In case you didn’t see the story, Italian artist Maurizio Cattelan duct-taped a banana to a wall at the Art Basel Miami Art Fair. It was controversially eaten by performance artist, David Datung. The banana was promptly replaced and subsequently sold for $120,000 (£92,000).
According to the UK Independent newspaper, the couple who snapped up this great artwork said…
“We knew we were taking a risk, but ultimately we sense that Cattelan’s banana will become an iconic historical object.”
If that wasn’t sidesplittingly funny enough, they added… “We see the piece as a unicorn of the art world, and bought it to ensure that it would be accessible to the public forever, to fuel debate and provoke thoughts and emotion in a public space in perpetuity”.
At this point, I’m laughing and crying at the same time. A fecking banana taped to a wall? $150,000? Art? Why or why didn’t I think of it? Why can’t I find buyers like this?
This has to be the best business plan ever.
Niche Product – Fruit taped to a wall positioned as art
Target Audience: Delusional Art Snobs
Pricing Strategy: Outrageously High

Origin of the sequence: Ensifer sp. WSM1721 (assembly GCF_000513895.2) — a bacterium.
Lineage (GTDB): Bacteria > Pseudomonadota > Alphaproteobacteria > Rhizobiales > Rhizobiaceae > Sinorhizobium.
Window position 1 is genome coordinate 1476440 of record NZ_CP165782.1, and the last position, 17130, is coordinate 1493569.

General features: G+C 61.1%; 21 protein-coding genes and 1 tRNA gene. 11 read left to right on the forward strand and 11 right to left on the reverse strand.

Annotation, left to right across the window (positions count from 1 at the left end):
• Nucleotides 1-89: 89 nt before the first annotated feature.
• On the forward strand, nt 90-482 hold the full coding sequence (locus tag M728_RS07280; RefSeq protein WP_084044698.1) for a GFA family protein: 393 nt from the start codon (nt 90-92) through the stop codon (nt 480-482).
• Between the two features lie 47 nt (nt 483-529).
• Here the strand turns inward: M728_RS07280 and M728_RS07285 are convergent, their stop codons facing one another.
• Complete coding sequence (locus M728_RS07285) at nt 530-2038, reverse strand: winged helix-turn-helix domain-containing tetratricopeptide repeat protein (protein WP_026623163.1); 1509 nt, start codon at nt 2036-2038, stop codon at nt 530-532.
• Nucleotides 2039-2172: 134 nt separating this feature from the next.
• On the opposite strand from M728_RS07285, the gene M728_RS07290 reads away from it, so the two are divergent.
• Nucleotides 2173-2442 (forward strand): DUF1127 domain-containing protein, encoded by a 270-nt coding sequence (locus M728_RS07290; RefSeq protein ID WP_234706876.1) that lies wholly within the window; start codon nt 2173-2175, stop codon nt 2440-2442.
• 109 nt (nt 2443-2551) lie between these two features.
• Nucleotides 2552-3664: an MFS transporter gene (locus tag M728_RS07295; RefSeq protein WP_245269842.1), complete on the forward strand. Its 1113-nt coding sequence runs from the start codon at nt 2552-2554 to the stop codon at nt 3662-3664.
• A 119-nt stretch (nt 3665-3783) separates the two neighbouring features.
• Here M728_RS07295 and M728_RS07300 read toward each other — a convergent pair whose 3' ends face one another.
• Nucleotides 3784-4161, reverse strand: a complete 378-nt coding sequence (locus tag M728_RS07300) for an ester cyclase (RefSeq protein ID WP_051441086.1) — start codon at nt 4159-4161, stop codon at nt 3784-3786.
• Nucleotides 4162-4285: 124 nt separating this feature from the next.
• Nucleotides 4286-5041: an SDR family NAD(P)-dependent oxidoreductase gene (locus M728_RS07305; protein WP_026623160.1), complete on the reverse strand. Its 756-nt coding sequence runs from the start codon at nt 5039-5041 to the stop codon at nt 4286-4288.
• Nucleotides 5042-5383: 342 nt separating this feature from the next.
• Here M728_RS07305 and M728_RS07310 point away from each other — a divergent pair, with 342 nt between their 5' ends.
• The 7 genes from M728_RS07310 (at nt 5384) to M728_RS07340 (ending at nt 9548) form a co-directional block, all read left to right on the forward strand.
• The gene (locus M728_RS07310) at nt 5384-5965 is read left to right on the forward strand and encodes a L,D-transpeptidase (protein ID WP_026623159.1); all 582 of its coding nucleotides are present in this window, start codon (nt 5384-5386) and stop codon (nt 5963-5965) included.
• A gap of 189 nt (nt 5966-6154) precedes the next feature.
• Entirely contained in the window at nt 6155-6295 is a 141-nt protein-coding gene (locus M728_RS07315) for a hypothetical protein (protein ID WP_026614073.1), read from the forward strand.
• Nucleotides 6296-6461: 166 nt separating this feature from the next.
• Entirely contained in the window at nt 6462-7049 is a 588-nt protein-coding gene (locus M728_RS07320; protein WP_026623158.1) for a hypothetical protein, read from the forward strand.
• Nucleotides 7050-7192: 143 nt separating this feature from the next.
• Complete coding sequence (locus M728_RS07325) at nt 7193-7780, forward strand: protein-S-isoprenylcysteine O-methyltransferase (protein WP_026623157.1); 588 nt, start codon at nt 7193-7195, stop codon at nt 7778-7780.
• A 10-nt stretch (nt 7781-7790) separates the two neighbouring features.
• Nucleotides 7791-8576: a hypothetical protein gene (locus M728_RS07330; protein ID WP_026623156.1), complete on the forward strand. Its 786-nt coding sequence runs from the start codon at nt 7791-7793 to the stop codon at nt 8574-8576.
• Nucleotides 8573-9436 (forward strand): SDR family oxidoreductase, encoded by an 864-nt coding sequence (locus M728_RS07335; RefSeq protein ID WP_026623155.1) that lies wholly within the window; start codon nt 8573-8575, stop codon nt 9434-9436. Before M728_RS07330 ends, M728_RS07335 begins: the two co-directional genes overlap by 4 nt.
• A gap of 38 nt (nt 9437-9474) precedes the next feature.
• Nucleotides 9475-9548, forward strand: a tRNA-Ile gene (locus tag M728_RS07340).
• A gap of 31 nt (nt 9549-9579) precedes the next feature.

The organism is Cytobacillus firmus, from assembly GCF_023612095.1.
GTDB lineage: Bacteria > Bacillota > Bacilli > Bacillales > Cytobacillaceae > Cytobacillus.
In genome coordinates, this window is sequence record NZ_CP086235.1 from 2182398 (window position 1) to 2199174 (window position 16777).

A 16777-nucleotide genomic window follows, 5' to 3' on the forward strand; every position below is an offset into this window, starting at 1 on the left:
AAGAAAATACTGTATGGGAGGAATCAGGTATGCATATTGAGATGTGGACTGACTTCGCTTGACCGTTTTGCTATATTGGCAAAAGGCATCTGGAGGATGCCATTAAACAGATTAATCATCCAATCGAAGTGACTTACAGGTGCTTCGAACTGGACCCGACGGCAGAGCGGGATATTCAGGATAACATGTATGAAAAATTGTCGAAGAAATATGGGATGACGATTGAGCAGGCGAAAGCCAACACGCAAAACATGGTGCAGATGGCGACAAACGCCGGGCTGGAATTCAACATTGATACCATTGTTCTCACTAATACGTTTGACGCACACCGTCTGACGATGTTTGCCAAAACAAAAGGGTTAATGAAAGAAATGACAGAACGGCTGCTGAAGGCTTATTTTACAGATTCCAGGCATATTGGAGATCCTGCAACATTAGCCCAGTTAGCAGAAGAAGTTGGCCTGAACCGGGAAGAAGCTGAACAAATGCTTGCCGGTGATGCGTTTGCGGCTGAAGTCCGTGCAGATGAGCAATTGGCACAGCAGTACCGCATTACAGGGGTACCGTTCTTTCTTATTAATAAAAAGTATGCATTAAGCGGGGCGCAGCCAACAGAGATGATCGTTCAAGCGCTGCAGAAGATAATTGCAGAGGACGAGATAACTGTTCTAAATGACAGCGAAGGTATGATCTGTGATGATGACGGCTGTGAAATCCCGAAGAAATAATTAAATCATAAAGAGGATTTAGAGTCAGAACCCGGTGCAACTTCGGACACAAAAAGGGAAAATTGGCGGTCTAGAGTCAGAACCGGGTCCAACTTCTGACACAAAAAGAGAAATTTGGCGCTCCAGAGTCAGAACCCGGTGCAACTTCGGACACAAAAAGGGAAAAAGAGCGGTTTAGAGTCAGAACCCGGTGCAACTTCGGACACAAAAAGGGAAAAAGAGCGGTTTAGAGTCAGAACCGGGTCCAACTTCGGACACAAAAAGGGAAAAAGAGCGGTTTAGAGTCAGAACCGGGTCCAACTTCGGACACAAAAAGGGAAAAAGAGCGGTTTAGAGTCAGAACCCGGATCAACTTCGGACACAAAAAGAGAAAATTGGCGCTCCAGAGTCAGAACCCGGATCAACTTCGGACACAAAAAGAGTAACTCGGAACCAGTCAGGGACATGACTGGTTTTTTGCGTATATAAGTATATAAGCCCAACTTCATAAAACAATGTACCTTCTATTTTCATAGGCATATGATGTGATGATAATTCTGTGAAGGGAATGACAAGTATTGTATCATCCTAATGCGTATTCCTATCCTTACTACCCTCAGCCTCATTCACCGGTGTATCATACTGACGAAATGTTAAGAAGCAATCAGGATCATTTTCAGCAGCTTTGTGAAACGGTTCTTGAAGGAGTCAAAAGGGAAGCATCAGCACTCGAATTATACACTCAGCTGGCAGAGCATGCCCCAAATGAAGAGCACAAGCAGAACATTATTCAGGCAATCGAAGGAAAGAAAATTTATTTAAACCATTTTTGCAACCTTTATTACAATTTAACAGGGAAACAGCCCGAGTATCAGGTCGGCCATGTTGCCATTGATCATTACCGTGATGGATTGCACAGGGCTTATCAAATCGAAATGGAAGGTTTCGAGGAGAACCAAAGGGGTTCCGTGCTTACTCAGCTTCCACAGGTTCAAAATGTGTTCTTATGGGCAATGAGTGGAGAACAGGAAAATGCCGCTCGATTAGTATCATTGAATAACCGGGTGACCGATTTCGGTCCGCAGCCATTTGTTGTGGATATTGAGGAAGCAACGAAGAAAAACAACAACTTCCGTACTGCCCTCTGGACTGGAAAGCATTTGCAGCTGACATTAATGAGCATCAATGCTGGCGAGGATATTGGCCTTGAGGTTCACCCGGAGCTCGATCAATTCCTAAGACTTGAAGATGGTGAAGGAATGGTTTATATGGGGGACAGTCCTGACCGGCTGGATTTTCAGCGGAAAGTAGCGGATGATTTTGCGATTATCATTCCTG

Upsell Potential – Fruit maintenance, other fruits, different colored tape.
Medium-term Product Development – 1-2 years: Vegetables, 3-5 years canned drinks
Key Risks – Rapid Ripening of Fruit [Note that this is also an opportunity for upsells, cross-sells, and maintenance retainer]
Risk Mitigation – Further supply of bananas purchased locally
Marketing – Press coverage
One Banana – let’s go with $1, plus
One reel Duct Tape – say $7 for 60 yards
Art Fair Entry – Est $100
Maurizio Cattelan Sir, I salute you! You are a true product positioning ninja. You have taken what most people would describe as a banana taped to a wall and redefined it, reframed it if you will excuse the pun, to become something completely different in the eyes of the buyer. It’s not an organic $1 banana, it’s a $150,000 work of art to be admired, discussed, explored, enjoyed.
Anything is possible in marketing.
Now, where are those plums I bought earlier?